Areas of Interest for RFPs2017-08-16T09:28:38-07:00

IACMI Areas of Interest Supplement to Request for Proposals (RFP) v3.0

IACMI is announcing a new project opportunity for their members. IACMI Technology Area Directors and the IACMI staff  reviewed the IACMI Technical Roadmap to examine the current portfolio of projects and to identify current gaps in topics that present excellent project opportunities. The team then developed 10 Areas of Interest that serve as an opportunity to immediately address the composite field’s challenges.

Project teams can submit projects under one of the 10 Areas of Interest using the current process outlined in RFP v3.0. By combining the new streamlined RFP v3.0 process with these 10 Areas of Interest, IACMI has provided a path that enables private industry to rapidly contribute to innovations in the composites field.

In addition to accepting Project Idea Papers for the 10 Areas of Interest for RFPs, IACMI continues to have an open call for projects.

For more information, register for the Projects Webinar on August 23, 2017 at 2PM, and work with your project’s Technology Area Director (TAD) to submit Project Idea Paper to IACMI staff by October 10, 2017.

Register for IACMI Projects RFP v3.0 Webinar

Areas of Interest Include

Multi-material joining of composites adhesive bonding is a project area that seeks to link surface pre-treatments (Plasma, UV, Chemical) with pre-Coatings/Sizings, adhesive type with mechanical (strength and toughness), and durability performance (environmental and energy absorption) all within a three-minute process cycle. Projects are linked with modeling and simulation and are adhesive composition agnostic. The focus of these projects will be on solutions for robust adhesive bonding options. This project area combines integrated experiments and simulations to assist in developing novel joining techniques and associated measurement tools that validate the models and development of design tools.

A major potential advantage of composites is the delivery of multiple functions. These functions usually include a structural function and at least one other function, such as thermal or electrical management. With the impending transformation to a world of connected and automated vehicles, there will be a huge need for extensive sensing and communication functions that could be integrated into composite structures on vehicles. Project proposals are invited that either (i) integrate multiple functions into composite structures or (ii) demonstrate multi-functional composite materials. These multi-functional composite structures should deliver cost-performance combinations that are superior to those of metallic or other incumbent structures that deliver the same combination of functions.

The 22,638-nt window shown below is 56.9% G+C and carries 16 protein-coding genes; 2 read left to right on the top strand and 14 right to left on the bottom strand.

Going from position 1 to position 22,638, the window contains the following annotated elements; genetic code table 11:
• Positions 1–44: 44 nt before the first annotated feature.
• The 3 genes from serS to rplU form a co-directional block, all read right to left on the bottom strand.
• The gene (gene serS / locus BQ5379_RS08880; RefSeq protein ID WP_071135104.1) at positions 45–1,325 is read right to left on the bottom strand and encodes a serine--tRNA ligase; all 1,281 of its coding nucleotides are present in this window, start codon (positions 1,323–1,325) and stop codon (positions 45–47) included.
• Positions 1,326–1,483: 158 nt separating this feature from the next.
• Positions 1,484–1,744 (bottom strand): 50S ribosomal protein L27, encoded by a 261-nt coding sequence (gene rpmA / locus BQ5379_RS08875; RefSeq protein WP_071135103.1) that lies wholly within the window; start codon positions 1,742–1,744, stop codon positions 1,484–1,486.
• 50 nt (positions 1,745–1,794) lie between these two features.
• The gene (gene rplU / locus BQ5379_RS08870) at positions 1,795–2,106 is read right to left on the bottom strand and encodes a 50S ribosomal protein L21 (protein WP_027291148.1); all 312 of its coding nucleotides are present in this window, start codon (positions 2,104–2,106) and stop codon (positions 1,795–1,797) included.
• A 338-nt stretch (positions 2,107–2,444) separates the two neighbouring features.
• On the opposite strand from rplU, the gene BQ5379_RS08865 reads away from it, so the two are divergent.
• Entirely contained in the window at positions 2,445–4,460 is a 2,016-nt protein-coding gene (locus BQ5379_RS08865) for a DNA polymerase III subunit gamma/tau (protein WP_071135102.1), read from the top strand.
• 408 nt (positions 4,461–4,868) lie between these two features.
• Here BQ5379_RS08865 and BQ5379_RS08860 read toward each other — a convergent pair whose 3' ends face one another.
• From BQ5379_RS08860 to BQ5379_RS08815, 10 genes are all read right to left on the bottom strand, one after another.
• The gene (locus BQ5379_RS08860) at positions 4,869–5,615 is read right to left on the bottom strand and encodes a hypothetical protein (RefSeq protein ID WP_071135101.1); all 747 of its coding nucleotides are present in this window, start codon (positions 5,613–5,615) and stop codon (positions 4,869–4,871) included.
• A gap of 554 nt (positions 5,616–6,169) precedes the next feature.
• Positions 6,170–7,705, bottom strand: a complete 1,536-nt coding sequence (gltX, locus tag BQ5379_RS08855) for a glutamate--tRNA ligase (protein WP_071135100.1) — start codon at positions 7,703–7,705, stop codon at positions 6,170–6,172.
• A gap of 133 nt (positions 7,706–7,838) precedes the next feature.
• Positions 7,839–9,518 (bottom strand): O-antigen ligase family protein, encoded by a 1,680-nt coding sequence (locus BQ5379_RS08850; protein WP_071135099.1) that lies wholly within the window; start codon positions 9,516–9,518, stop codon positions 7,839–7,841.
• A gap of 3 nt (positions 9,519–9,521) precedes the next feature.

The vast majority of megawatt scale wind turbine blades are bonded together with adhesive. Proposals are invited to investigate novel materials and new blade production methods that enable thermal welding of wind blade components.  Areas of interest include wind turbine blade resins, infusion technologies, surface preparation, fixturing, heating methods, and nod-destructive evaluation (NDE).

Design, Modeling, and Simulation (contact R. Byron Pipes)

The simulation of the multiple impregnation processes from prepreg formation to pultrusion share many physical and chemical processes, yet no comprehensive simulation suite exists.

Impregnation of fiber arrays with thermoplastic and thermoset polymers is achieved by multiple approaches. These approaches include:

  1. Hot melt impregnation of thermoset continuous fiber systems is accomplished by pre-coating a carrier sheet with a thin layer of polymer and then compressing fiber between two such sheets while lowering the viscosity of the polymer with a short duration rise in temperature. Flow is perpendicular to the fiber direction and is governed by Darcy Flow.
  2. Powder impregnation of both thermoset and thermoplastic systems are accomplished by polymer powder deposition on the fiber surfaces with impregnation accomplished through melting the powder and applying pressure to accomplish flow. Powder particle size distribution is a primary variable.
  3. Pultrusion impregnation for both thermoset and thermoplastic polymers is accomplished by melting the polymer and pulling the polymer-fiber assembly through converging dieor over cylindrical surfaces to create impregnation pressure. In both cases, the system must be rapidly cooled to achieve enhanced prepreg speeds.
  4. Solvent impregnation is accomplished by lowering the viscosity of the polymer through the addition of a solvent to the polymer. Extraction of the solvent after impregnation is the rate limiting step in the process and is typically achieved through drying ovens.

The goal of developing simulation for the multiple impregnation approaches is to provide models of all the key physics-based phenomena so that they may isolate and then integrate to model the four specific impregnation processes stated above. These phenomena include: